Most children have problems pronouncing words early on while their speech is developing.
However, by age 3, at least half of what a child says should be understood (intelligible) by a stranger.
By age 5, a child's speech should be mostly intelligible.
- The child should make most sounds correctly by age 4 or 5, except for a few sounds such as l,s, r, v, z, ch, sh, and th.
- Some of the more difficult sounds may not be completely correct, even by age 7 or 8.
Children with phonological disorder will substitute, leave off, or change sounds. These errors may make it hard for other people to understand the child. Only family members may be able to understand a child who has a more severe phonological speech disorder.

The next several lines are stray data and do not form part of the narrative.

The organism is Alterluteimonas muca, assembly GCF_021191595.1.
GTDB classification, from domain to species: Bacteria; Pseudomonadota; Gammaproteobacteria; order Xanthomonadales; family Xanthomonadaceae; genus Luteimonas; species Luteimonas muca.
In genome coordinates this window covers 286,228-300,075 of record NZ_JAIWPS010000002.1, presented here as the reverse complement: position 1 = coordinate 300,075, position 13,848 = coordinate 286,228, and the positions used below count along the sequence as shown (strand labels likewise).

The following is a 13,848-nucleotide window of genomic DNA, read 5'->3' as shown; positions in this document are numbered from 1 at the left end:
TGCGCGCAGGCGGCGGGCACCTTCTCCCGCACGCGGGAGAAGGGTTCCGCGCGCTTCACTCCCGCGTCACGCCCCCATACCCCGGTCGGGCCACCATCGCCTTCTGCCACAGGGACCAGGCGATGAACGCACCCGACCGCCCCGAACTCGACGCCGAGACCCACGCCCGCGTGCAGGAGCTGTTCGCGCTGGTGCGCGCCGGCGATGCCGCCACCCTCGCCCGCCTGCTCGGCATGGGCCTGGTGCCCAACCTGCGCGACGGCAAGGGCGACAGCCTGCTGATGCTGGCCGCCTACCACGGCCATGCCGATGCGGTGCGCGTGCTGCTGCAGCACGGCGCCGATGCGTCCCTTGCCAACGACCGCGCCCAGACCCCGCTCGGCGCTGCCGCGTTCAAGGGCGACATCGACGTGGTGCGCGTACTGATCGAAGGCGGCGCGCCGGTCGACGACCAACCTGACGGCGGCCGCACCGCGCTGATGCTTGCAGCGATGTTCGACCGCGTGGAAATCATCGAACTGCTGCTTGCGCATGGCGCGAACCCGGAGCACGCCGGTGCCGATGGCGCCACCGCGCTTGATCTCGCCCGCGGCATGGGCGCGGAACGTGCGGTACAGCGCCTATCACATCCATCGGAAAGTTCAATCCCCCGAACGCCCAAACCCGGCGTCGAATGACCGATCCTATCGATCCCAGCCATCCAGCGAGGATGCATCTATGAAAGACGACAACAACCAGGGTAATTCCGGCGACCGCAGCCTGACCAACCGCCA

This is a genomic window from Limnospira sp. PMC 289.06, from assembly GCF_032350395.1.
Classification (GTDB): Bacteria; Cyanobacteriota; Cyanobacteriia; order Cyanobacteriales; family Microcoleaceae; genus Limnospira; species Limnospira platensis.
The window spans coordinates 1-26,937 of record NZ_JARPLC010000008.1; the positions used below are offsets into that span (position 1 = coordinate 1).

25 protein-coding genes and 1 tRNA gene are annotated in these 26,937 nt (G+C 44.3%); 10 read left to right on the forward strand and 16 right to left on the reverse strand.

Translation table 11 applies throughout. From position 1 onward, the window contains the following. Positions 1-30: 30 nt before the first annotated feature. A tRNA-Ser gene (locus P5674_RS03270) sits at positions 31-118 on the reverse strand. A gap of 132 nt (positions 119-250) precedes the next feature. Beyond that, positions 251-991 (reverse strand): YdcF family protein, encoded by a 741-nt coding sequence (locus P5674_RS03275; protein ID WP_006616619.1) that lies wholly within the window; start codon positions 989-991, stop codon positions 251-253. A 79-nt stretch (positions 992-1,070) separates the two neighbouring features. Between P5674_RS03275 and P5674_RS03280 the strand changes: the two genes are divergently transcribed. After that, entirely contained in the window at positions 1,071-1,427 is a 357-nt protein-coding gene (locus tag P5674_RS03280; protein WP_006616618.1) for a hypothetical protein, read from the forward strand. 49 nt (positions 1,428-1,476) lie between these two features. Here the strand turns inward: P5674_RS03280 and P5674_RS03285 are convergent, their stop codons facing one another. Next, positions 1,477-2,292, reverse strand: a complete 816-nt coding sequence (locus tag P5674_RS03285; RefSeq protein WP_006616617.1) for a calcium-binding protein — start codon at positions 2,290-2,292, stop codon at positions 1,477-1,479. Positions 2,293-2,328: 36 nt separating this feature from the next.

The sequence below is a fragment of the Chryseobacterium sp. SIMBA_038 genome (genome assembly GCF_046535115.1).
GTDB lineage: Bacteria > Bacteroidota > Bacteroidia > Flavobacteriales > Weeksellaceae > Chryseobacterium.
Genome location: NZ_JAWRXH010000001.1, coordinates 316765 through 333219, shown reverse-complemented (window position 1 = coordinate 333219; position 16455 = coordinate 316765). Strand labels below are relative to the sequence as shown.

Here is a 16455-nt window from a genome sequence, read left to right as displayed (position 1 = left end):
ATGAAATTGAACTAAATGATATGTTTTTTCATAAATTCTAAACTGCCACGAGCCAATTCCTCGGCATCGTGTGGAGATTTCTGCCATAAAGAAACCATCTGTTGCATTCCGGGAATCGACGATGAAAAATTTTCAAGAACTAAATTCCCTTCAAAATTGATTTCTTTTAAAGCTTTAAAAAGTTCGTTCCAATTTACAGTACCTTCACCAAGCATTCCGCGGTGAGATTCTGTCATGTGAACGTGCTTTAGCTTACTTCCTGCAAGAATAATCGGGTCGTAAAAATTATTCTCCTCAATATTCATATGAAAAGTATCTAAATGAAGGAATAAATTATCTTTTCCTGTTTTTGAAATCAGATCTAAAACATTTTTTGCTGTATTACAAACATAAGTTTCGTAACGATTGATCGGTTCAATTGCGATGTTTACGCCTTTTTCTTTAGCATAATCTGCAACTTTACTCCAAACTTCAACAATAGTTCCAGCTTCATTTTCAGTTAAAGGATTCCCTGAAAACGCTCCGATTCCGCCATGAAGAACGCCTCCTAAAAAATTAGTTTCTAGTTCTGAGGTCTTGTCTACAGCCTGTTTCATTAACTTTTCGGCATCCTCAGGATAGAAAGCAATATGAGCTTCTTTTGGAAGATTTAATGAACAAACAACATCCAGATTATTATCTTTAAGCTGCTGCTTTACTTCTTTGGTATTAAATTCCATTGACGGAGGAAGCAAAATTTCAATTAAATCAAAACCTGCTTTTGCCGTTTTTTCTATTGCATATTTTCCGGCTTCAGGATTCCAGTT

Commonly, children with this disorder have:
- Problems with words that begin with two consonants. "Friend" becomes "fiend" and "spoon" becomes "soon."
- Problems with words that have a certain sound, such as words with "k," "g," or "r." The child may either leave out these sounds, not pronounce them clearly, or use a different sound in their place. (Examples include: "boo" for "book," "wabbit" for "rabbit," "nana" for "banana," "wed" for "red," and making the "s" sound with a whistle.)